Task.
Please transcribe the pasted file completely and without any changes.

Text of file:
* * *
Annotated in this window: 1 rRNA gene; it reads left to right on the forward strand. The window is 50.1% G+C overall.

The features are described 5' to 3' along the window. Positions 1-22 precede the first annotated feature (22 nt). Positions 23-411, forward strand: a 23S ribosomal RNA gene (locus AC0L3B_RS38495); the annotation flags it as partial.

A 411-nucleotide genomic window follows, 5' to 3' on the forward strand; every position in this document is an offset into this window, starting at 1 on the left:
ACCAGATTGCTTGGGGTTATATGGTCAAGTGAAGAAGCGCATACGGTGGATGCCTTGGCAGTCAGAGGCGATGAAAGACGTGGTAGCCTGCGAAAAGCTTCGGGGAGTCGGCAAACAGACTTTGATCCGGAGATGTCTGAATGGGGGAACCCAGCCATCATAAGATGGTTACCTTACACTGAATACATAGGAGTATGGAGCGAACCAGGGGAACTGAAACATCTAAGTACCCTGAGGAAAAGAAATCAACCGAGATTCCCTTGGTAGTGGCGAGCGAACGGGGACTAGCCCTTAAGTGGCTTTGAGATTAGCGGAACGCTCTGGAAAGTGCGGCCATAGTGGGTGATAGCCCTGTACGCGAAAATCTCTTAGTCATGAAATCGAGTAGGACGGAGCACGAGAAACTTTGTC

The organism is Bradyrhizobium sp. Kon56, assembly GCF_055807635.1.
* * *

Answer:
Annotated in this window: 1 rRNA gene; it reads left to right on the forward strand. The window is 50.1% G+C overall.

The features are described 5' to 3' along the window. Positions 1-22 precede the first annotated feature (22 nt). Positions 23-411, forward strand: a 23S ribosomal RNA gene (locus AC0L3B_RS38495); the annotation flags it as partial.

A 411-nucleotide genomic window follows, 5' to 3' on the forward strand; every position in this document is an offset into this window, starting at 1 on the left:
ACCAGATTGCTTGGGGTTATATGGTCAAGTGAAGAAGCGCATACGGTGGATGCCTTGGCAGTCAGAGGCGATGAAAGACGTGGTAGCCTGCGAAAAGCTTCGGGGAGTCGGCAAACAGACTTTGATCCGGAGATGTCTGAATGGGGGAACCCAGCCATCATAAGATGGTTACCTTACACTGAATACATAGGAGTATGGAGCGAACCAGGGGAACTGAAACATCTAAGTACCCTGAGGAAAAGAAATCAACCGAGATTCCCTTGGTAGTGGCGAGCGAACGGGGACTAGCCCTTAAGTGGCTTTGAGATTAGCGGAACGCTCTGGAAAGTGCGGCCATAGTGGGTGATAGCCCTGTACGCGAAAATCTCTTAGTCATGAAATCGAGTAGGACGGAGCACGAGAAACTTTGTC

The organism is Bradyrhizobium sp. Kon56, assembly GCF_055807635.1.